My column is up in the Grand Forks Herald this morning, and I vent some criticism with Governor Jack Dalrymple for not being more outspoken in the defense of North Dakota’s approach to oil and gas regulation in the face of criticism from the New York Times. Even though the Times piece was biased, and inaccurate in certain key areas, Dalrymple still should have granted an interview with the Times instead of hiding behind a written statement.
The New York Times is a powerful platform, and if you leave the newspaper a vacuum into which it can spew its narrative, its perception of North Dakota’s oil and gas situation will become reality.
Subtlety is the watchword for Dalrymple’s brand of politics, but now is the time to stand and fight. Dalrymple needs to speak out, not hide behind press releases.
I would expand that criticism of Dalrymple to other areas. Such as higher education.
There’s no question that the state’s university system has major problems, from a near total lack of trust between the system a lawmakers to rampant violations of open meetings laws. Now, while it’s true that Governor Dalrymple has no direct oversight over the university system, he does appoint the State Board of Higher Education. He could speak out about the job performance of his appointees.
The law which creates the much-touted “independence” of the universities – Dalrymple appoints the SBHE but cannot remove members and cannot have anything to do with the administration of the universities – also absolves elected leaders like Dalrymple of taking responsibility.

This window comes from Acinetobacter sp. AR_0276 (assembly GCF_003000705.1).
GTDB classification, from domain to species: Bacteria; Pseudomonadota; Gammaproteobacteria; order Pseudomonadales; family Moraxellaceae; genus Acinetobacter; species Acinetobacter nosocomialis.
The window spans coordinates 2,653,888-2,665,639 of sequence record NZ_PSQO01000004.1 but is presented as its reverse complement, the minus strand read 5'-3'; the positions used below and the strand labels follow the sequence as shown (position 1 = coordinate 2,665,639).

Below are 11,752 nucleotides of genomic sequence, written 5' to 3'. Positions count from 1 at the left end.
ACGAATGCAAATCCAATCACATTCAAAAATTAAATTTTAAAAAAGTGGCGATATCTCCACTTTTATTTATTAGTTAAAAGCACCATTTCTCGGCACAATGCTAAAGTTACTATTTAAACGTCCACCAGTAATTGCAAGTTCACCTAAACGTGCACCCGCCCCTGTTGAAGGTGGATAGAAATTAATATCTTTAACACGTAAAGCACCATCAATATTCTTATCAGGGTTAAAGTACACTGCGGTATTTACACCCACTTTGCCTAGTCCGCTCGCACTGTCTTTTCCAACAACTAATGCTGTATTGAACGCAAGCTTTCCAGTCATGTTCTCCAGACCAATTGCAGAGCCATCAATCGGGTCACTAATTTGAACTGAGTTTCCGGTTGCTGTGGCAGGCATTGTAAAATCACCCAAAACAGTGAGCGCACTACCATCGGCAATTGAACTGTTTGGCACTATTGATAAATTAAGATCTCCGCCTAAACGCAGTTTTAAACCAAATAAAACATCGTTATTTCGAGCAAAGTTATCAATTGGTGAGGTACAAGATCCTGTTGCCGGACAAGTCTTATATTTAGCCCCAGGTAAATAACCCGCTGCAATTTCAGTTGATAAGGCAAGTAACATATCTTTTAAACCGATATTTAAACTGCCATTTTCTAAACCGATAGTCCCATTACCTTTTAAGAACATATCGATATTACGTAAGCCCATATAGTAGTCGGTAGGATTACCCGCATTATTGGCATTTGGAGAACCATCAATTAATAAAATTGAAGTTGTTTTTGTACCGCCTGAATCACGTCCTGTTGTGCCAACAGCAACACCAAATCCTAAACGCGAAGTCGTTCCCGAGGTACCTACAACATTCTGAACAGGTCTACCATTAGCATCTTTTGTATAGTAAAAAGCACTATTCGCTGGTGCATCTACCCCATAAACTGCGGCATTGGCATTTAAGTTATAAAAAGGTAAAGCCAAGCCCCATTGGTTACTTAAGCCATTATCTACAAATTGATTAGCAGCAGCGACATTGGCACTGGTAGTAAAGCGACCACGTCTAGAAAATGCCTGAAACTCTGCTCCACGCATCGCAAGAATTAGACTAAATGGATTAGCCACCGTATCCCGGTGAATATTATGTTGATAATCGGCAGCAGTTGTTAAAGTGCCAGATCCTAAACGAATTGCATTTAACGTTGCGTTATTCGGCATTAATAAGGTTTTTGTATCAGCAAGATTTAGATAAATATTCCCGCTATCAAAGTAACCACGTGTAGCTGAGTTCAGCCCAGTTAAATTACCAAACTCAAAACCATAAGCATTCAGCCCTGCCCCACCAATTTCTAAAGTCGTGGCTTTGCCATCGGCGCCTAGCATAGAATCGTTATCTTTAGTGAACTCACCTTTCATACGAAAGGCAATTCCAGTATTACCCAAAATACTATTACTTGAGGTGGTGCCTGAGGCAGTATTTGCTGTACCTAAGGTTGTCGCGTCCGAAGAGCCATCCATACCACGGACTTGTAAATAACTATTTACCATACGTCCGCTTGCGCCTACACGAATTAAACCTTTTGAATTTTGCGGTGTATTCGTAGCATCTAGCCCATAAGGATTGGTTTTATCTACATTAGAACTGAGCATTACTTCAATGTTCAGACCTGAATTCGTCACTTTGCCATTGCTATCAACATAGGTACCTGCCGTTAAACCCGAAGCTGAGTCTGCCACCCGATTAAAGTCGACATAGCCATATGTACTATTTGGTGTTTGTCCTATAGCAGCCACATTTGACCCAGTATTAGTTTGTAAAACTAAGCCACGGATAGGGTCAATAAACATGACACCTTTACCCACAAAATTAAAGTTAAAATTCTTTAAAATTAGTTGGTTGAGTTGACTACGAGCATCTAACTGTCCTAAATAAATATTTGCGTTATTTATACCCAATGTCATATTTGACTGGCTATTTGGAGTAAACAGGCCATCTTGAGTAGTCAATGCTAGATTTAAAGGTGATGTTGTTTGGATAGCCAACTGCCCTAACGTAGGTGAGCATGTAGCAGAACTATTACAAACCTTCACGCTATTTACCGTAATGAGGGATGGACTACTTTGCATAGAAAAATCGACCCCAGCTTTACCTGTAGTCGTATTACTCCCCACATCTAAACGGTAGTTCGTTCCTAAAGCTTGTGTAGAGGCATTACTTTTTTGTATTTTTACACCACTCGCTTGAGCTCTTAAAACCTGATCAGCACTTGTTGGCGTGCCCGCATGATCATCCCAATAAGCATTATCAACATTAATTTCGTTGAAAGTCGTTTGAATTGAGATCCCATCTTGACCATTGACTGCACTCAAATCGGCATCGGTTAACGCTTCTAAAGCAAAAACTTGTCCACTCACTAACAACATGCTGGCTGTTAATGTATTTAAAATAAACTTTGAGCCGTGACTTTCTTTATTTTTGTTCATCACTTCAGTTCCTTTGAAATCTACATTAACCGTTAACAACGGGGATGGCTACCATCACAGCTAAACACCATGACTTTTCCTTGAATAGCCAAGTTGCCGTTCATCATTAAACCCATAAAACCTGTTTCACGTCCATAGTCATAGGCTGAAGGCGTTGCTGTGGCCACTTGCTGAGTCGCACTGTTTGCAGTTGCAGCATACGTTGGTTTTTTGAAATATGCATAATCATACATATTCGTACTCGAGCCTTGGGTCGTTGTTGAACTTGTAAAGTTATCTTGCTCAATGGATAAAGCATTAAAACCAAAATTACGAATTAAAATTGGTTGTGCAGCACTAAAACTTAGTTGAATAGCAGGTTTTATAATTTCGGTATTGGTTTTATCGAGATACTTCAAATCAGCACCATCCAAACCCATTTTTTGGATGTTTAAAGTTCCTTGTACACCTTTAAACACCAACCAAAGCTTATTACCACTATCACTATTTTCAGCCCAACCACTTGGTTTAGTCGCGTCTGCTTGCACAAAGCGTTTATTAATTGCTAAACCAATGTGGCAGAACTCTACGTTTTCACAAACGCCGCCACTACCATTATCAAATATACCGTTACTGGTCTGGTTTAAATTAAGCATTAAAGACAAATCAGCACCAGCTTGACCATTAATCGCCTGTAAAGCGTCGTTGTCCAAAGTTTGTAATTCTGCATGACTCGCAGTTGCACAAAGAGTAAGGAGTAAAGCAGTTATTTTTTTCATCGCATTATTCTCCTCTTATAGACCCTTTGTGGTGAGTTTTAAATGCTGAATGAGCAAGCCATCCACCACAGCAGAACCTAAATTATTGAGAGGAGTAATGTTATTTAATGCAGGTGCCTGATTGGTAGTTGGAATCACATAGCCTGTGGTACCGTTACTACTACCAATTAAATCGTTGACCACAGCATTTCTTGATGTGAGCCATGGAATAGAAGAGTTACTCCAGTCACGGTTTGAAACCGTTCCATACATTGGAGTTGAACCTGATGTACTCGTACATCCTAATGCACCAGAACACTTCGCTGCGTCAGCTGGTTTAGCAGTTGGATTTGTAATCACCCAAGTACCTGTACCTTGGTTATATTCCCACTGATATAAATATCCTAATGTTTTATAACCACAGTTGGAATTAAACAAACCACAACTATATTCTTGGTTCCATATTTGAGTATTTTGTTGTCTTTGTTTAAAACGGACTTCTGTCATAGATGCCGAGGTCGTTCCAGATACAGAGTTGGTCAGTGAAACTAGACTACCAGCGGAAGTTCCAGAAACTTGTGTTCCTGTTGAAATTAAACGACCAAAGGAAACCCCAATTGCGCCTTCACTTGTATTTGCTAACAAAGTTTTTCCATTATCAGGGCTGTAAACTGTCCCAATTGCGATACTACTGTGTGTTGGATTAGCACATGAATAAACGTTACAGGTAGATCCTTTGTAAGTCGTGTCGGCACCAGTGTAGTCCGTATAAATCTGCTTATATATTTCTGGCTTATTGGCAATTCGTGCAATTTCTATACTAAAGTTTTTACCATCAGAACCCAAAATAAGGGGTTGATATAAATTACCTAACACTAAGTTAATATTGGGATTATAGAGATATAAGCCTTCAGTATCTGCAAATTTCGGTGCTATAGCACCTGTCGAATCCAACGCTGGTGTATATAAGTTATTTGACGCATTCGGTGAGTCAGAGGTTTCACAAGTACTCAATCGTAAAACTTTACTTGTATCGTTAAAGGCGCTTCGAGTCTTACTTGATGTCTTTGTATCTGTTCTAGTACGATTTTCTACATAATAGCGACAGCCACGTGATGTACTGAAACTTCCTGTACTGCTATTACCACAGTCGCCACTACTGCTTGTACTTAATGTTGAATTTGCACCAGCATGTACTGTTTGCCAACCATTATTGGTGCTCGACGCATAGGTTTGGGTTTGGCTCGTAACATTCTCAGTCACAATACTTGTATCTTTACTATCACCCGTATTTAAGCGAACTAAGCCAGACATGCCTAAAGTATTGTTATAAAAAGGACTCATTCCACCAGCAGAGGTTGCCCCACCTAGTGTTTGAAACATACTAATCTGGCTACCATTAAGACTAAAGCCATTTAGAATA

So Dalrymple has an excuse, I suppose, but good leaders don’t shirk responsibility even when they have an excuse.
With an oil boom driving a booming economy, and a river of tax revenues into state coffers, North Dakota hasn’t exactly required a firm hand on the tiller over the last several years. Governing in this era of plenty has been relatively easy.
But it’s time now for Dalrymple to step up and speak out. He must defend the state’s approach to the oil boom, which is the signature issue of his time in office, and he also can no longer look away from problems such as those in the university system.